The growing field of mobilities research focuses on the flows and movements of people, artefacts, capital, information and signs on different social and geographical scales. Scholars in mobilities research are working on the physical movement of people and goods, digitalised (social) relations and communication between individuals, groups, organisations and institutions, the experience and embodiment of space in motion and dwelling, and many other subjects. Mobilities research examines the systems and practices of mobilities from different theoretical, epistemological and methodological perspectives, but with a common ontology of mobilities as the constitutive element of societies, politics and economies (Urry 2000; Sheller and Urry 2016; Sheller 2017; Jensen et al. 2019). This Handbook reflects the variety and diversity of the field in respect of research methods and applications for mobilities research, while also illuminating the multiple dimensions of mobilities, from transport to tourism, cargo to information as well as physical, virtual and imaginative mobilities. In these contexts, the motivation to make methods mobile springs from a deep appreciation of how ‘the reality is movement’ (Bergson 1911, p. 302). The new mobility paradigm (Sheller and Urry 2006) not only broadened the perspective by including social and cultural practices in the study of mobilities, but also added a new epistemological, creative, normative, public dimension to doing research. Mobile methods provide new insights by mobilising an analytical approach to the constitutive role of (im)mobilities (Büscher et al. 2010; Fincham et al. 2010). This may literally mobilise researchers in ethnographic go-alongs, as many of the authors in this Handbook describe (for example, Wilson, Chapter 12 in this volume), or metaphorically mobilise research by self-tracking (Duarte, Chapter 6 in this volume), following the mobile positioning of mobile phones (Silm et al., Chapter 17 in this volume) or through cultural analysis (Perkins, Chapter 15 in this volume), and it may mobilise research subjects in planning (Bennetsen and Hartmann-Petersen, Chapter 22 in this volume) or through phronesis (Tyfield, Chapter 33 in this volume). Mobilising research means employing the understanding of how research objects, subjects field sites and collaborators are mobile and in movement rather than geographically fixed or static. With the mobilities paradigm, interdisciplinary research and qualitative methods have come to the fore, compared with earlier traditions of mobility and transportation research (see, for example, Yago 1983; Vannini 2015). Researchers and research users engage with mobile methods, to investigate the emergent nature of reality and the way in which social and material phenomena are socially constructed and made durable in and through the intra-actions of many human and non-human agencies (Barad 2007).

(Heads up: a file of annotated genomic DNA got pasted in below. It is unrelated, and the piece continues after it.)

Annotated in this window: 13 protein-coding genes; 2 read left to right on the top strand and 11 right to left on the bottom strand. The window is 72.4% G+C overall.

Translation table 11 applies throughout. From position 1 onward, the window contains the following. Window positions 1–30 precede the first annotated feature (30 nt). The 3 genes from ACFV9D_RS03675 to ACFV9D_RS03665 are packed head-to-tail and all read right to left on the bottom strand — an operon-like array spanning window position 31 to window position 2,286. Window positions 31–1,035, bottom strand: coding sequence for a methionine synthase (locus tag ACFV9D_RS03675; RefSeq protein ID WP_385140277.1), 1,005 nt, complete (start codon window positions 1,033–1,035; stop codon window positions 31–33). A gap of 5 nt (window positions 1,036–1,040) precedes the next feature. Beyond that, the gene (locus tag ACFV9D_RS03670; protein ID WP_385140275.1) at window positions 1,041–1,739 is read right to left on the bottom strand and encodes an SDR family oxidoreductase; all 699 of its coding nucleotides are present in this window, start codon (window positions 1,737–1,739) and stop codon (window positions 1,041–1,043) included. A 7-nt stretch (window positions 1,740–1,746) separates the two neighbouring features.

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Being a Planner in Society

For People, Planet, Place

Nicholas Low

This timely book addresses what it is to be a planner in a changing world: a world in need of transformation in the way planning is done in order to tackle social problems and ecological crises. Nicholas Low argues for the need to revalue public planning, sensitive to the social context in which it takes place.
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Nicholas Low

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Edited by Marc Pradel-Miquel, Ana B. Cano-Hila and Marisol García Cabeza

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Social Innovation and Urban Governance

Citizenship, Civil Society and Social Movements

Edited by Marc Pradel-Miquel, Ana B. Cano-Hila and Marisol García Cabeza

Presenting social innovation initiatives that emerged from organized citizenry in Southern European cities, this book explores the response to austerity policies implemented after the 2008 economic crisis. Chapters look at the common aim of these initiatives in responding to social needs and challenging social exclusion.
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Edited by Jane Falkingham, Maria Evandrou and Athina Vlachantoni

This innovative Handbook offers a deeper understanding of the causes and consequences of demographic change across the lifecourse. Chapters highlight major theoretical and methodological advances and present research that sheds light on family dynamics, health and mobility over the lifecourse, illustrating the implications of lifecourse research for policy and reform.